division is advisable; lift the clump when flowering or just after.
Care must be taken not to damage the root hairs or to allow them to dry
out. Sometimes it is a good idea to lift and move to a new position a
clump that has not multiplied.
Untended clumps, particularly the cultivars, deteriorate after a period
of time. A scattering of bonemeal in the autumn is a good idea,
although Snowdrops are not gross feeders. As to the question of growing
Snowdrops in pots – in our experience they do best in the
The environment of a pot can be much to dry and temperatures fluctuate,
these and other factors do not suit
All Snowdrops have a perfume, it is a smell unique to the Galanthus
family and will be accentuated on a warm winters day. Scent is a
feature of most winter flowering plants. Many people will mention G. '
S. Arnott' with it honey scented flowers, but the whole
family have a perfume. A bunch of picked Snowdrops will soon lift their
outer petals in a warm room to release the fragrance peculiar to
The growing and particularly the identifying of Snowdrops is not always
easy. For instance some years G. n. 'Lady Elphinstone' has ordinary
green and not pale, apricot flowers, this can be most
disappointing and sometimes G. 'Straffan' only produces a single flower
The characteristics of Snowdrop are refreshed every February
time is spent admiring how well or otherwise the garden is looking.
Some Snowdrops will increase more quickly than others, this is to be
expected. This is all due to some plants being more vigorous
others, as with all types of plants. Again some soils will be better
for some groups of snowdrops than others – for example yellow
forms seem to grow better on acid soils. Another point to remember is
how newly moved or disturbed bulbs may be smaller than expected
in the first season, but will improve once established.
no flowers will be produced in the first year, disappointing but not
uncommon. They really do grow larger and better in the following years.
With a nursery we find that some Snowdrops are disturbed too often and
so we have to be careful or else they are not allowed to flourish, so
care has to be taken. As previously mentioned in the section for Double
Snowdrops identification is terribly difficult, particularly with Mr.
Greatorex's Hybrid Doubles. Within a clump flowers may not be uniform,
immature, poorly formed flowers will appear as well as perfectly shaped
ones. Also green tips will appear on some flowers one year, but not the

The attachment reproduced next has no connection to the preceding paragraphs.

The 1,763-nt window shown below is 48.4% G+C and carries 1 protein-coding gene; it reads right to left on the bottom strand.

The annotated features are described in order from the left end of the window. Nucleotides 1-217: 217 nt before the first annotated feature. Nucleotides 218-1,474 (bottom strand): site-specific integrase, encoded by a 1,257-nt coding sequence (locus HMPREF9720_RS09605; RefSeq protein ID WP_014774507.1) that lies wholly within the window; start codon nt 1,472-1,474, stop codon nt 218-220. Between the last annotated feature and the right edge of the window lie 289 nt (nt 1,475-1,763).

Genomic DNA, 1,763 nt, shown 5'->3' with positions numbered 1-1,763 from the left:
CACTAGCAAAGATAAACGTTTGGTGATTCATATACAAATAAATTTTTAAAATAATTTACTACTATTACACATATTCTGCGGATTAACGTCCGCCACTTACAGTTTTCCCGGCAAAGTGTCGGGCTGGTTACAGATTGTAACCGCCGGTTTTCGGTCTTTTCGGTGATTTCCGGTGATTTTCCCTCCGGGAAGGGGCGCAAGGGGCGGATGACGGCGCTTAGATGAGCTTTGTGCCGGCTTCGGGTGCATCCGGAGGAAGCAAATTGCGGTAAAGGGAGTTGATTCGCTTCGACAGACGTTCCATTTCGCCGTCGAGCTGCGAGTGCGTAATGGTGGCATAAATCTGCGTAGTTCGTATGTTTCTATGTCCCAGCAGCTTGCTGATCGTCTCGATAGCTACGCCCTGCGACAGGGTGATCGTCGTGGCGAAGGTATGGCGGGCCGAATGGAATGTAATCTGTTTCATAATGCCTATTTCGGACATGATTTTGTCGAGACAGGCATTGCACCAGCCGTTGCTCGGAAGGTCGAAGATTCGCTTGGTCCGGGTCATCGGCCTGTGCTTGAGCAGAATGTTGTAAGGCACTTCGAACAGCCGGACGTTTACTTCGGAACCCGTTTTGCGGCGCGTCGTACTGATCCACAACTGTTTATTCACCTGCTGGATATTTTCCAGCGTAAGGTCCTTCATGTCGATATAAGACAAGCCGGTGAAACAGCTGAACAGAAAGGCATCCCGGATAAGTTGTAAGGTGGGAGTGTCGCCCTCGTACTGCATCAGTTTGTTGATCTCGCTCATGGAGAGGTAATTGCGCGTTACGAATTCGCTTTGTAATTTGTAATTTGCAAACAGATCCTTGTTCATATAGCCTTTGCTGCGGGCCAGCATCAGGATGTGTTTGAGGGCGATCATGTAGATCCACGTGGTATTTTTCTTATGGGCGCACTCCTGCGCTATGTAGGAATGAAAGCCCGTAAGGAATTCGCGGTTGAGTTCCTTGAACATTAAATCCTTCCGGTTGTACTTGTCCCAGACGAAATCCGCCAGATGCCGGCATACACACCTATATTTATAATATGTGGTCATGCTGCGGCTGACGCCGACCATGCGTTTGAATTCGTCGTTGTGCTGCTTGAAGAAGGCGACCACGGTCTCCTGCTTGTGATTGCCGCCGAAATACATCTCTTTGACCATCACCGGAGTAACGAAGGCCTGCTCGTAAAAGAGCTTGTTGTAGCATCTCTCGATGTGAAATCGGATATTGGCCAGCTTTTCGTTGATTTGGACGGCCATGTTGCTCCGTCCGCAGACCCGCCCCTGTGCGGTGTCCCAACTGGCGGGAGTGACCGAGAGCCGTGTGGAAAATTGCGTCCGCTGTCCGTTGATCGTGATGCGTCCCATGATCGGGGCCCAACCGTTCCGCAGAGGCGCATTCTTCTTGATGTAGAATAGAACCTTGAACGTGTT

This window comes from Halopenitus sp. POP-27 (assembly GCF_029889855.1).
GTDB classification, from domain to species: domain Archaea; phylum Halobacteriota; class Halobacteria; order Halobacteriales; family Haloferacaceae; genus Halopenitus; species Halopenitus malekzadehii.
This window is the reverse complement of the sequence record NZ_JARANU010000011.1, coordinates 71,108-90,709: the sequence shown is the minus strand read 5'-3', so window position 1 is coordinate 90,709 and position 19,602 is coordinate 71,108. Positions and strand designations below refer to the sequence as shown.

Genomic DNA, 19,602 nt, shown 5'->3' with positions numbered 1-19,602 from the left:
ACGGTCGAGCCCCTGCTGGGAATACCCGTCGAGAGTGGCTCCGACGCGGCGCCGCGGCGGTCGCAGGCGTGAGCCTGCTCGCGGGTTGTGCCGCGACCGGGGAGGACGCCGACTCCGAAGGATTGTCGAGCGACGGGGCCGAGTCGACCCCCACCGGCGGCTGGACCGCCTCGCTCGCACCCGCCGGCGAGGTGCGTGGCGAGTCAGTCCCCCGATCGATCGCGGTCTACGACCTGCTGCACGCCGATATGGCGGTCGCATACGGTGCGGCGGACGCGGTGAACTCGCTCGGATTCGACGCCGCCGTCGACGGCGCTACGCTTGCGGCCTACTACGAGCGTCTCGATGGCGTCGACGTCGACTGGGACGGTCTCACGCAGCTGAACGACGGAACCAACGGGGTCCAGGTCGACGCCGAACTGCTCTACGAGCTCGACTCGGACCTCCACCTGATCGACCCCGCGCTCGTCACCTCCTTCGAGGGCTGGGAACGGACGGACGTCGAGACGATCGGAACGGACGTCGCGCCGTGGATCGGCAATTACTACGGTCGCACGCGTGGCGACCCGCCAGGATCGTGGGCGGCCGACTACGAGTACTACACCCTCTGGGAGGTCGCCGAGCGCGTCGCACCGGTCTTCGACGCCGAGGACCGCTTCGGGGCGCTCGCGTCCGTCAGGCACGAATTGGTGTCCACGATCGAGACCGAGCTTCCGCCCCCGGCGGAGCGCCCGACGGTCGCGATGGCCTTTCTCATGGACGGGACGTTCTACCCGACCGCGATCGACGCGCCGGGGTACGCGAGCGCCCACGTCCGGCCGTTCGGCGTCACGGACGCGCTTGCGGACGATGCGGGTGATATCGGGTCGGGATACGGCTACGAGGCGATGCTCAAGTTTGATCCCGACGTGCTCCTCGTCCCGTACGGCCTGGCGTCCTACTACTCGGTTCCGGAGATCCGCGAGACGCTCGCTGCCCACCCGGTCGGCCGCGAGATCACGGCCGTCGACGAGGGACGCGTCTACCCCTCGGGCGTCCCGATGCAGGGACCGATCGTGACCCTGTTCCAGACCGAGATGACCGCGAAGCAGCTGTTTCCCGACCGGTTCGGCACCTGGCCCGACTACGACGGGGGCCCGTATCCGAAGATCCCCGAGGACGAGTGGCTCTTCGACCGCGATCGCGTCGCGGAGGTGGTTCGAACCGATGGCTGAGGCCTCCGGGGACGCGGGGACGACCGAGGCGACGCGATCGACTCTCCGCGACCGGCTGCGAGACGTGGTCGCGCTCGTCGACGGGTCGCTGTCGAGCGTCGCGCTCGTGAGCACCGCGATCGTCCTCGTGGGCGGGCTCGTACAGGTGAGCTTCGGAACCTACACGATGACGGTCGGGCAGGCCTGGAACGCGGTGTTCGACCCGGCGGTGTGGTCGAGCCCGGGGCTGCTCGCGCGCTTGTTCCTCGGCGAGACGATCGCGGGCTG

next or even within a group green tips will come to certain flowers but
not others. It can be rather confusing. So the growing of Snowdrops is
not for the faint hearted.
Definite names can not be found for all Snowdrops, they are so
variable, not every plant should be named. Identification can be
tricky, but that is part of the
For those wishing to grow one or two of the less common or GIANT
Snowdrops the following are the best to start a collection:
GAL. 'ATKINSII' , early & slim, a hybrid which will increase
& naturalises readily.It has large pearl drop shaped flowers.
GAL. 'GALATEA', elegant & impressive, the large flower hangs
heavily, J. A. Allen considered it to be a GIANT of the family.
GAL. 'S. ARNOTT' received an Award of Merit in 1957, being tall and
beautifully proportioned, it increases well & is still my
GAL. ELWESII the beauty of the silver leaves makes this a stunning
plant, it is easy to identify & strong growing.
GAL . NIVALIS 'VIRIDAPICIS' a single, well worth closer inspection
by getting on your hands & knees to view the delicate
flush on the outer petals.
Enthusiastic interest in Snowdrops does not appear to wain, what is the
reason for our love of Snowdrops? The question has many replies - They
are the first things to appear on chilly winter days, not minding
frosts or wet. A simple, white flower which just grows itself without
much help from a gardener. They are part of the cycle heralding new
beginnings. A turn around the garden to see what is coming up gets the
gardener out and interested in the changes happening, a positive
stimulus after the decline of Autumn.
These are only a few suggestion so read through this booklet and if
possible look at Snowdrops. Many private gardens now open in late
winter for their displays of Snowdrops so do some research, make some
enquiries and find out a place to visit locally or venture
farther a field. This is the start of the gardening year so don't delay